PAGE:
4. Less collaboration between end users
When data is isolated in silos, the opportunities for data sharing and collaboration among users in different departments are reduced. It’s difficult for people to work together effectively when they don’t have visibility into siloed data.
Teams working on an independent initiative may miss vital data streams or accidentally integrate similar data sets that should be separate. They may even end up working with an old version of the same data.
When teams only have access to specific data, it results in the development of a “stay out of my way” mentality and hyper-focus on the individual instead of organizational goals.
Without the free flow of information and collaboration, achieving organizational goals or a shared vision is next to impossible.
5. Inefficient data storage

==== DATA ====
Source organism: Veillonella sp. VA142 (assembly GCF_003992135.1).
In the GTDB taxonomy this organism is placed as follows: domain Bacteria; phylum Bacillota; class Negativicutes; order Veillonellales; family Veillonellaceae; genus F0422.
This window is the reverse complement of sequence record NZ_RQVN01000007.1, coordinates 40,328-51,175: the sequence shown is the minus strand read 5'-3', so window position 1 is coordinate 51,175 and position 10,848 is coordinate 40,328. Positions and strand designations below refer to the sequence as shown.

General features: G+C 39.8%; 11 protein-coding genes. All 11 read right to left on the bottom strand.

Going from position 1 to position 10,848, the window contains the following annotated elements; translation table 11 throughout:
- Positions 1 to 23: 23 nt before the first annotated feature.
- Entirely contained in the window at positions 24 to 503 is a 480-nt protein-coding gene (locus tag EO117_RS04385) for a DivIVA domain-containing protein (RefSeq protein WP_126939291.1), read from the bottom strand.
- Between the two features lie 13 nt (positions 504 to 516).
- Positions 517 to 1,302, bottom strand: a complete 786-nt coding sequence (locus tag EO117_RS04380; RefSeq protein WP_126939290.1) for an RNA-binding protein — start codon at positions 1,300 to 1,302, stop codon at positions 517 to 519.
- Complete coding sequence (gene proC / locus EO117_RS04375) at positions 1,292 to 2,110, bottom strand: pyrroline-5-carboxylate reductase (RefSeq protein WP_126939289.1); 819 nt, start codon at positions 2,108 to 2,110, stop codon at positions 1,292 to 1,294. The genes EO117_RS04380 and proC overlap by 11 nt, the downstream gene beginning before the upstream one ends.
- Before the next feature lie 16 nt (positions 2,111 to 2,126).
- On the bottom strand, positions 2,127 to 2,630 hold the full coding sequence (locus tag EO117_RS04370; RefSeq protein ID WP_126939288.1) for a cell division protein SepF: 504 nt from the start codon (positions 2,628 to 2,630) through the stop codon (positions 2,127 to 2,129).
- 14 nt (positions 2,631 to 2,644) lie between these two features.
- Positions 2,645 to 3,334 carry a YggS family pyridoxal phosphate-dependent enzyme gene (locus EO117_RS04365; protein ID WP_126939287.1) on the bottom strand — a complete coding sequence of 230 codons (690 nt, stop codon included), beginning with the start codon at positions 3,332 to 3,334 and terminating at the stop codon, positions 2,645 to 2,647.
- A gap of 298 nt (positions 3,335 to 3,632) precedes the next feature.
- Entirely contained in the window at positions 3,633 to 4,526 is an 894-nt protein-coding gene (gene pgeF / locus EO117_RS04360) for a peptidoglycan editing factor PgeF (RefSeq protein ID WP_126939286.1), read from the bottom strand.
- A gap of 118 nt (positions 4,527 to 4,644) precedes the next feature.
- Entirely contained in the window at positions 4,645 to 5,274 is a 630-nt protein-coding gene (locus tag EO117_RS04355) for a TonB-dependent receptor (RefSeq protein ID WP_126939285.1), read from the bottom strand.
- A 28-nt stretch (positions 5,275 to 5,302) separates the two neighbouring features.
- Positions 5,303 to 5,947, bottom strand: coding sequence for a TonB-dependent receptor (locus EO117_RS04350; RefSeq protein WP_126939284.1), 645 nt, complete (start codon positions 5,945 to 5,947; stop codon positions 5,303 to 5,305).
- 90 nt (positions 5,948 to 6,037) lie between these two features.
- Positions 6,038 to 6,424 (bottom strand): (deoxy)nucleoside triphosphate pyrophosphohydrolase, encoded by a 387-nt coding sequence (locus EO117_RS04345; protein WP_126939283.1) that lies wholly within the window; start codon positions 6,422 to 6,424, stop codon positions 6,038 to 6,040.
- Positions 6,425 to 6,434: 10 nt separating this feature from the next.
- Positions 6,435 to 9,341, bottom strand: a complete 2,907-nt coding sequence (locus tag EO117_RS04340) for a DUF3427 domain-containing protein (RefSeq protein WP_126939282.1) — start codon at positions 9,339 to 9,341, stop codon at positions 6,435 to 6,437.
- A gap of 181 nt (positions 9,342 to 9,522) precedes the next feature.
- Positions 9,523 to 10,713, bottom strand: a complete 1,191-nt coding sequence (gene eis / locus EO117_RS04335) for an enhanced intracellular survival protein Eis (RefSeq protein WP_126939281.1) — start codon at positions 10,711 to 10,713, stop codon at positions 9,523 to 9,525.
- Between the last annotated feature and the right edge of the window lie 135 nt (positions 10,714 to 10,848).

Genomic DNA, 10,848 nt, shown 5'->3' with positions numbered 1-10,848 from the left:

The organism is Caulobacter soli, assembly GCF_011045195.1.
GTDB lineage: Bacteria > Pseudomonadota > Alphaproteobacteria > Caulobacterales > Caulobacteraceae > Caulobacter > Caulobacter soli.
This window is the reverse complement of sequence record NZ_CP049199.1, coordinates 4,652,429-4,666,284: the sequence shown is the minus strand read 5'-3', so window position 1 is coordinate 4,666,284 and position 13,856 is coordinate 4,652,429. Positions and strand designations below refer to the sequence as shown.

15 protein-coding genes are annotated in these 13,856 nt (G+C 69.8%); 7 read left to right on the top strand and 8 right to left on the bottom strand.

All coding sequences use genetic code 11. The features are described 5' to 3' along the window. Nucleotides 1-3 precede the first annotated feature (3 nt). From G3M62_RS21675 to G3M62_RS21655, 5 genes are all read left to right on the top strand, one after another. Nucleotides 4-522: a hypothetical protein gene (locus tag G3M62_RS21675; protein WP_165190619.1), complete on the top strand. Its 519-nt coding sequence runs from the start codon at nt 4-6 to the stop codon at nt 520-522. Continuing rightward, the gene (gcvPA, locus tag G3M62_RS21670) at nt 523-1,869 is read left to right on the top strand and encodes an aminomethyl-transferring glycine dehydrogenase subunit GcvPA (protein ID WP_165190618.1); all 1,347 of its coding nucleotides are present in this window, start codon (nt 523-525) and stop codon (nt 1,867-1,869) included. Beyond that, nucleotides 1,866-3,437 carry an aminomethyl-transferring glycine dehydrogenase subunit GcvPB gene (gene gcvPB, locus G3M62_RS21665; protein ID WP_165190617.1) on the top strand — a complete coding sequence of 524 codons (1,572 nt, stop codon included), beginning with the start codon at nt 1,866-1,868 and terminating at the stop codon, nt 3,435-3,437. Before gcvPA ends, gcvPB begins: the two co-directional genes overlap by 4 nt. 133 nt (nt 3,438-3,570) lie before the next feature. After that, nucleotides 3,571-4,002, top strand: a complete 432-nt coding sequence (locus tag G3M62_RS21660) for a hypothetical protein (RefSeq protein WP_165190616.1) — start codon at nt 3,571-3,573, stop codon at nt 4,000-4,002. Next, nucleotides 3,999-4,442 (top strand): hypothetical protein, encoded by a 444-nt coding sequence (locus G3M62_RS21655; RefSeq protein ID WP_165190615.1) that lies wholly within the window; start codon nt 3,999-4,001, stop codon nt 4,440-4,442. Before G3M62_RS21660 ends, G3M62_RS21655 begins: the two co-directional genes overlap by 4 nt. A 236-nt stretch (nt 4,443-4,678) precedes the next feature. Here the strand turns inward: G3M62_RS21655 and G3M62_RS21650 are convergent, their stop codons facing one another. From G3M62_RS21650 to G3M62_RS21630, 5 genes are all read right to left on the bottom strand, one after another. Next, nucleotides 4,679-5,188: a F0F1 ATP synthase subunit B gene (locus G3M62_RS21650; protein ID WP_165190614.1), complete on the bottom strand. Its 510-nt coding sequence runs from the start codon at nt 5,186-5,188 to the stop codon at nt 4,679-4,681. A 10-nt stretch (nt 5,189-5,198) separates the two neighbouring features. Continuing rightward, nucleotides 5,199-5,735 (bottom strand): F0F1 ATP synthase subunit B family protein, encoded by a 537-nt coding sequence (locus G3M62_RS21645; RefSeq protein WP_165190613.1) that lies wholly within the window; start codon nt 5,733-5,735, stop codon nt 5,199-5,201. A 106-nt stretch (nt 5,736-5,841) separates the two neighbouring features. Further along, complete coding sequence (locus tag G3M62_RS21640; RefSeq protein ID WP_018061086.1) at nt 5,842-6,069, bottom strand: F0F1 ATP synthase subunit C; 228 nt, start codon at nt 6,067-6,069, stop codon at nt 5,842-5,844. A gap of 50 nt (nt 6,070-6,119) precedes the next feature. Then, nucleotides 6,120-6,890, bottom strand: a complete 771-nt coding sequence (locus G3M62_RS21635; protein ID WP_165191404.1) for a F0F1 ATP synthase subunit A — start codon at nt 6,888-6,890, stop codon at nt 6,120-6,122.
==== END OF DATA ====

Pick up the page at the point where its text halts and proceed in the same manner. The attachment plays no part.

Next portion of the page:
There is an overlap in the data that users require to do their jobs. When every person that uses the same data set stores the information in their data silos, storage space is wasted.
Siloed environments require more human resources and technology (i.e., data analysts, data stewards, and specialized tools) compared to a data lake with a proper organization or a centrally managed enterprise data warehouse.
6. Suboptimal customer experiences
Lack of access to the right information and reduced productivity ultimately impacts customer satisfaction. Your customers have several touchpoints with your business during their buyer journey.